You may not realize that you assay things all around you every day. We all examine, analyze and try to attempt to do things every day. The reason we’re not familiar with the term is that the use of the word typically is confined to those working in labs with chemicals or metals. The closest we come to everyday life is when we take something apart to fix it like an engine.
Most of us try to write, some even daily. We all examine and analyze things before we make decisions. As you can see in the photo there aren’t many states that mine for precious and semi-precious metals. Most of this type of mining is out west whereas back east coal is king. Nonetheless, I’m confident that nobody viewing this will be adding the term to their vocabulary.
Now, if you change the vowels and come up with essey, you have a term that’s very European. It refers to furniture design and even a company by that name. Sounds like a lot of Ikea to me.
Perhaps you’ve heard of the Tiny house movement. It’s where people are downsizing to live within their means living in a space a fraction of the size they’re accustomed to. This is appealing to the millennials and the baby boomer alike. It’s a way of simplifying life returning to a much less complicated time and style of living.
Initially, the movement was almost strictly about changing to mobile living. Now, much of movement is more focused on downsizing and just living the simple life. It’s amazing how we amassed so much stuff over time. Seriously think about it everytime you move there’s more, and it took longer to pull it off. With time we accumulate.
For every person that is not a collector, there are probably ten of us that are. This guy’s van that is pictured I met in the parking lot, he has simplified to under 100 square feet. It’s equipped with solar panels as you can see and the little dome on top has a satellite dish. This is the tiniest house I ever saw but is designed for a single person and is short on some amenities.
I love how the daily posts select words that have more than one meaning in fact blanket covers even more than the mind can comprehend. In the new TV series “Genius” Einstein in referencing the cosmos made a blanket inference in relation to time, relativity, and space. But bringing it back down to earth a salesman loves to hear his customer issue a “blanket purchase order” that covers all their needs in relation to his product.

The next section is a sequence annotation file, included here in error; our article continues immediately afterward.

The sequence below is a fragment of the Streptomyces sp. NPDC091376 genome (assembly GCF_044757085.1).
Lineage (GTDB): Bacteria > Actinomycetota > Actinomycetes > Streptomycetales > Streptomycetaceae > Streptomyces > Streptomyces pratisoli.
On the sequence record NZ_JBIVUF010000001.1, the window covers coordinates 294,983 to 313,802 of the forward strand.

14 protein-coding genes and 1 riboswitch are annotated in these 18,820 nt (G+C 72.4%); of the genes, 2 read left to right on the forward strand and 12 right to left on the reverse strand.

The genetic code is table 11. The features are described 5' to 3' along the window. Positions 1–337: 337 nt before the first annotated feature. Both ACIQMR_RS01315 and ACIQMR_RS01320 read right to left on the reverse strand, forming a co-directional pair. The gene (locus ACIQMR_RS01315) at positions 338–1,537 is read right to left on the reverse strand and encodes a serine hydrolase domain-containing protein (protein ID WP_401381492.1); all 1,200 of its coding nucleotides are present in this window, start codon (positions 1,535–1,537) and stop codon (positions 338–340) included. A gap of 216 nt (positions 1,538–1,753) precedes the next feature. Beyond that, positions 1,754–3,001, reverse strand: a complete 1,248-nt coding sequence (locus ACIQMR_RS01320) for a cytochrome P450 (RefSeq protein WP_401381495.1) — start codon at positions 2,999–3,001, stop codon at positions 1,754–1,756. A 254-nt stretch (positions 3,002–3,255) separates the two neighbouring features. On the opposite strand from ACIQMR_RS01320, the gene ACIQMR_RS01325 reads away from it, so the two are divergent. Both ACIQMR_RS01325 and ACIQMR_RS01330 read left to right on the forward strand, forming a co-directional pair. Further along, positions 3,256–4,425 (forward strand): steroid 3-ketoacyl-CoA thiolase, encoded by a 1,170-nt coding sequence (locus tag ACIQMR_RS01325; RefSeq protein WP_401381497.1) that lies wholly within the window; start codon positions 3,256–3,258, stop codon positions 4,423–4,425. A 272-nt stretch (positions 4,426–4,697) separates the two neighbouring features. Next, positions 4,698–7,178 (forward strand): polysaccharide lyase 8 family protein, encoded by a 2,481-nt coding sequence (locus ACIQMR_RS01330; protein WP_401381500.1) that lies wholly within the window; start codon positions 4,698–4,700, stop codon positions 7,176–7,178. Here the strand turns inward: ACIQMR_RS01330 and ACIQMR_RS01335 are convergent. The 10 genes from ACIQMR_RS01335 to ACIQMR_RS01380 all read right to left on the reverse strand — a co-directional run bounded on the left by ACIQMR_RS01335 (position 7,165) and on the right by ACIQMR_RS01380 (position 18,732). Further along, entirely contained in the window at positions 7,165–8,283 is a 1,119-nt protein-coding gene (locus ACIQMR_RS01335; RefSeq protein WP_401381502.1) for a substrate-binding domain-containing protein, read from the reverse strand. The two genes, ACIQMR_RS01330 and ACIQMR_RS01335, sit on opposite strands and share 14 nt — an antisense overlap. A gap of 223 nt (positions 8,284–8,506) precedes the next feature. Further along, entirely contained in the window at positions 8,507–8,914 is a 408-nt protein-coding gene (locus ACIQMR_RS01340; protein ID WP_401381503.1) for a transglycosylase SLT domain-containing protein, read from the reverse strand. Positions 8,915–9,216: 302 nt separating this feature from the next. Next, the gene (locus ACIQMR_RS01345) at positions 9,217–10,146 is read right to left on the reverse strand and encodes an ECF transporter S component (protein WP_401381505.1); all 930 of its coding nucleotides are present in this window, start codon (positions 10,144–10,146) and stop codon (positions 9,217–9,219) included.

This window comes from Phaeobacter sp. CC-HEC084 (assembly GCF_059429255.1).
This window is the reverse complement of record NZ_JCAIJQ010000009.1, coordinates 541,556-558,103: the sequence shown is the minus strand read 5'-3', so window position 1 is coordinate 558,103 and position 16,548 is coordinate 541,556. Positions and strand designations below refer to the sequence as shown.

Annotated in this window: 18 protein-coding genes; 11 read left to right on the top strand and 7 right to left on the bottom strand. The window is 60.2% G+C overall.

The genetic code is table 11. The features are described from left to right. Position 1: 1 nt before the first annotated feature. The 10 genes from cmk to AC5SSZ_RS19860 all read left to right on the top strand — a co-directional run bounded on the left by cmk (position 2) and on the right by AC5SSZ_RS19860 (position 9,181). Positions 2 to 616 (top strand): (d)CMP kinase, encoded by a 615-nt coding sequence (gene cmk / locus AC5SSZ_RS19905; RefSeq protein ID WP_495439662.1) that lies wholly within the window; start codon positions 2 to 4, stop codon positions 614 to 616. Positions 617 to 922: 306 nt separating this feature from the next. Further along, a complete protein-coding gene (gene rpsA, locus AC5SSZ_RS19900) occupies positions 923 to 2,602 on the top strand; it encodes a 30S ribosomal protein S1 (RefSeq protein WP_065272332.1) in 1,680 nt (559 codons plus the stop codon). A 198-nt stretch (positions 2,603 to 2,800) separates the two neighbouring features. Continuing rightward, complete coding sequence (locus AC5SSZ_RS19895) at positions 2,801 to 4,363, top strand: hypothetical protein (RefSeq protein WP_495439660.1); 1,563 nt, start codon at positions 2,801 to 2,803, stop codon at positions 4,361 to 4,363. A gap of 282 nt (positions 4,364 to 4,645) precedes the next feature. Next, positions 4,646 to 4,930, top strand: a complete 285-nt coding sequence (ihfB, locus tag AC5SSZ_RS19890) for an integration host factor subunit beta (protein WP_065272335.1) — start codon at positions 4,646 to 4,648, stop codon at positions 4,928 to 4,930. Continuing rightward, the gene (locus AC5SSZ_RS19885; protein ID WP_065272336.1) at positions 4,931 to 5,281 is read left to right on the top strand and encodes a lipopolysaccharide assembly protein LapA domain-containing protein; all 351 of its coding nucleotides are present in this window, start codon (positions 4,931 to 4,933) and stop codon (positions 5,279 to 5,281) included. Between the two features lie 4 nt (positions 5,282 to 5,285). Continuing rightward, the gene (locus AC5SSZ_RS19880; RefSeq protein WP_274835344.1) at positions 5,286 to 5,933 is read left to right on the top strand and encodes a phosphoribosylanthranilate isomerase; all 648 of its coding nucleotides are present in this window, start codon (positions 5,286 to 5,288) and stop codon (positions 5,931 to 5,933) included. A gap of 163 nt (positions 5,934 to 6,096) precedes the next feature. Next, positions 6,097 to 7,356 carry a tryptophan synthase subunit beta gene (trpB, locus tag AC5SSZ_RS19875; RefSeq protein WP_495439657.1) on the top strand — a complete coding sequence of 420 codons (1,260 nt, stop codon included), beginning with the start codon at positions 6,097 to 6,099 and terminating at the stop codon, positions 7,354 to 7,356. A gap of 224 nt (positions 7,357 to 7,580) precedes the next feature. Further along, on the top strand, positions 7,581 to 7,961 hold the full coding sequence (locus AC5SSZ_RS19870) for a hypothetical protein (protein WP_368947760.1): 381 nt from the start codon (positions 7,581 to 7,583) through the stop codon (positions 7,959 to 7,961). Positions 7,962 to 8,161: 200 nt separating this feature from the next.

Salesmen, lawyers, and other professionals use the blanket term sometimes daily so it is a hardworking expression that covers more territory than Texas. Typically most of us do have finite limits for blankets in size. There are specific sizes for a king, queen, and full-size beds and of course, there are the ever popular smaller “throw” blankets for snuggling under while sitting in your easy chair or even keeping warm outside around a campfire.
My featured picture is one of a handmade unique size woven version made for me by my Mother. It boggles my mind on how much time and how tedious it must be to create something like this. That’s my take for I’ve never woven anything then again I’ve built hundreds or thousands of cabinets which also takes time and like the blanket, you have a finished product made with your own hands to show for it.
In almost every sector of most of the products we use every day, the handmade versions are being replaced by machines mass production in factories. Still, many of us can appreciate the quality of something that’s handmade, just thinking of the quality and care that went into making the end result. Salute to the craftsmen and craftswomen out there.
Blanket The Daily Post
When I think of opaque I think of heavy frosted or tinted windows that conceal what’s behind the window. In Arizona with the bright scorching summers heavy tinted windows are allowed in fact it’s rare to find vehicles without tinted windows. For locals, it’s a clue that the people without tinting are not from around here.
Images also come to mind of blinds in windows that completely block out the sun and thereby the heat. Window shutters are quite common with homebuilders in the southwest to keep the heat out of the home. In addition, heavier than normal sunscreens on homes windows and doors are also commonplace.
But for me personally opaque draws to mind the paint that is put on wood cabinets which are very popular today. From an early background in woodworking, I feel it’s a crime to hide the beautiful woodgrain with white, black or even gray paint. Painting over wood is nothing new, it’s been done for centuries. The difference is there’s a “paint grade wood” that’s recommended for this application (which for panels and molding is MDF fiberboard) but the price has driven many manufacturers to use other beautiful grain woods for the cabinets.
Pine is a softwood but it can be beautiful when stained, used a lot in the past but today the most common material is poplar, a hardwood that doesn’t dent as easy which can reveal the woodgrain. Another wood species that’s painted is alder. Poplar doesn’t stain up as well as alder, in fact, I consider alder the chameleon wood because it can stain up to look like cherry or maple.
In Arizona, the alder sales are higher than some other parts of the country because of its western regional availability. My feelings are wood has nothing to hide. Paint is a coverup. Whitewashing or not to whitewash it’s your call, that’s my two cents.
Opaque Daily Post